To assess the value of intraoperative graft flow and resistance measurements and a graft surveillance program to predict at-risk infra-inguinal bypass grafts.Methods
Four hundred sixty-eight infra-inguinal bypass procedures performed between 1995-2006 underwent intraoperative measurement of graft flow and resistance using a Scimed OpDop. These data were correlated with graft outcome at six weeks. Two hundred fifty-four (73%) grafts were entered into a graft surveillance program and the effect of this on primary-assisted graft patency was assessed.Results
Overall primary and primary-assisted graft patency was 81% and 83% at six weeks and 42% and 64% at three years. Grafts failing by six weeks had significantly lower flow (130.5 mL/min vs. 150.5 mL/min,P= .009) and higher resistance (0.67 peripheral resistance units (PRU) vs. 0.57 PRU,P= .004) than those remaining patent. However, OpDop measured flow and resistance was a poor predictor of graft failure in individual cases (area under ROC curve, 0.57). While there was no statistical difference in primary 18-month patency rates between grafts undergoing surveillance and those undergoing clinical follow up (55% vs. 76%,P= .133), primary-assisted 18-month patency rates were significantly higher in the surveillance group (83% vs. 77%,P= .042).Conclusion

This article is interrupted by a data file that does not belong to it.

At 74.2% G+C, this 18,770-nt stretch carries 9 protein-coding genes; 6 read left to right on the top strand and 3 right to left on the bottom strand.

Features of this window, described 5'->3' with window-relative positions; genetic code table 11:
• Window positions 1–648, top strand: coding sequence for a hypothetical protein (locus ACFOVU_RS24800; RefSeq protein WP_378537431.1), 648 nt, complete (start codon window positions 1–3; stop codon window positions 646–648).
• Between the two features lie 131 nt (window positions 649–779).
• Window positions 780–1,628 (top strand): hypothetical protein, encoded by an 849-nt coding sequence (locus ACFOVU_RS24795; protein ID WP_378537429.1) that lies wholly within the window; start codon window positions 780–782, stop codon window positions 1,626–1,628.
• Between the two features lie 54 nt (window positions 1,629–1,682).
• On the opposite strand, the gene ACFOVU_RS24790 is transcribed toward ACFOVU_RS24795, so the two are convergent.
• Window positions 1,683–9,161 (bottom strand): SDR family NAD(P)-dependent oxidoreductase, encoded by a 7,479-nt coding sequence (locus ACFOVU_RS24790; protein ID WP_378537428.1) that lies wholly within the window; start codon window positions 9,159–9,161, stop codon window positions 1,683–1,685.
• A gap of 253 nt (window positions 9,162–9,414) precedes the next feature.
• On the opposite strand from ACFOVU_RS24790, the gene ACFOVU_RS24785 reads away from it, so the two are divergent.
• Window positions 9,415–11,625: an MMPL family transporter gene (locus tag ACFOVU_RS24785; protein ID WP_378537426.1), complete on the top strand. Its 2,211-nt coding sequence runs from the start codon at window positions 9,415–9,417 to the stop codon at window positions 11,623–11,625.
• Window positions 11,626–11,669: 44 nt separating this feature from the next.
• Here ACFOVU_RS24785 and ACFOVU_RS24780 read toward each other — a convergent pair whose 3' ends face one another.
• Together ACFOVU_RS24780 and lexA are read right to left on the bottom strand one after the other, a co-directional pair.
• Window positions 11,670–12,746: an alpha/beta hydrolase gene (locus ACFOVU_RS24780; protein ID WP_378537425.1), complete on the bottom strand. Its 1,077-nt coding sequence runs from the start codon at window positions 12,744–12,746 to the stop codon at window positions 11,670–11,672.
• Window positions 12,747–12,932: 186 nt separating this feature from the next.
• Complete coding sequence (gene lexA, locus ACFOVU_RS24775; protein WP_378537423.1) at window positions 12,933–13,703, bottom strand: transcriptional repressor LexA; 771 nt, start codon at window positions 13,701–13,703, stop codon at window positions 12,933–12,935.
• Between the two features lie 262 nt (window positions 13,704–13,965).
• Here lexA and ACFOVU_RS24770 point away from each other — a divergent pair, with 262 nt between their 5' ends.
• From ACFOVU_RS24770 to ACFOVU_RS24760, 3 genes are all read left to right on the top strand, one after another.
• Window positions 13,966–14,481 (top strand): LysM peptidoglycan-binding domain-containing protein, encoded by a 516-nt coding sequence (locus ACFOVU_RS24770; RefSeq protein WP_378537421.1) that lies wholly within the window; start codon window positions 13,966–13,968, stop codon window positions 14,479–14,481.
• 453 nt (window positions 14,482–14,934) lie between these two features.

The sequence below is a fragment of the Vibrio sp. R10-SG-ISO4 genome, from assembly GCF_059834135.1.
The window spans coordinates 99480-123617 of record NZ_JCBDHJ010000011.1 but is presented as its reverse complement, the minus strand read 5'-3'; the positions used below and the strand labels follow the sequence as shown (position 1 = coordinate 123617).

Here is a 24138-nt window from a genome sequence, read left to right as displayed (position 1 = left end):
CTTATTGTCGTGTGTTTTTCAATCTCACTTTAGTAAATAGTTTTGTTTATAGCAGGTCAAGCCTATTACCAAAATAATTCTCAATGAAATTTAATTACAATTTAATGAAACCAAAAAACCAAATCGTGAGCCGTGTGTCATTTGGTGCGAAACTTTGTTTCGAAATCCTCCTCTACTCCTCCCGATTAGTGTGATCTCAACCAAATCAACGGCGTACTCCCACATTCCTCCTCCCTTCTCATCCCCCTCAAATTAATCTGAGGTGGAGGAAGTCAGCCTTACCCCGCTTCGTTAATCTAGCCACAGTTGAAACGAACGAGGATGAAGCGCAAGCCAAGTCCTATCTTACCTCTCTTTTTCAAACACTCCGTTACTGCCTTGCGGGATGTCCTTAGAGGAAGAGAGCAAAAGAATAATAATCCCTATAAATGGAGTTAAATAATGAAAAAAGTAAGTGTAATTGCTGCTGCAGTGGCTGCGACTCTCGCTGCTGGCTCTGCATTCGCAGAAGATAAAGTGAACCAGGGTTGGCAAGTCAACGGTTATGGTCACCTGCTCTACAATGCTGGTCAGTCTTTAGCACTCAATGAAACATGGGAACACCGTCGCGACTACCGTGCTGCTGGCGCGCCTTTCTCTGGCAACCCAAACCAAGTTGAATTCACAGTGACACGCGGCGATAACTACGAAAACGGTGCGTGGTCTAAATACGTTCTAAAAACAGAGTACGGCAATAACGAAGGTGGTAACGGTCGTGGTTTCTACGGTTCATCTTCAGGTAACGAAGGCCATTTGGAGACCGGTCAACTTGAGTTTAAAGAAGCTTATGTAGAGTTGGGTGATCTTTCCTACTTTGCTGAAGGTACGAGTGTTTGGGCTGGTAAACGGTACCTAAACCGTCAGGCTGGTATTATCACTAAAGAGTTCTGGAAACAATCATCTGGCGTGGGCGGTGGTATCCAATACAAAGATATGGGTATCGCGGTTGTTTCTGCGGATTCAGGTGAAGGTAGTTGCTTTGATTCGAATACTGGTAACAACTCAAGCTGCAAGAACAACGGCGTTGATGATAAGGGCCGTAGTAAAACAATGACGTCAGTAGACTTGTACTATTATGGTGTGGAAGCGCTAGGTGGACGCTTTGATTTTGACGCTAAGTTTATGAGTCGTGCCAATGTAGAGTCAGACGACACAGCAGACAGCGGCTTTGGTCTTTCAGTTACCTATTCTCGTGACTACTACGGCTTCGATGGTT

Intraoperative measurements of graft flow and resistance do not predict graft outcome at six weeks. However, surveillance does identify at-risk grafts and improves mid-term primary-assisted patency.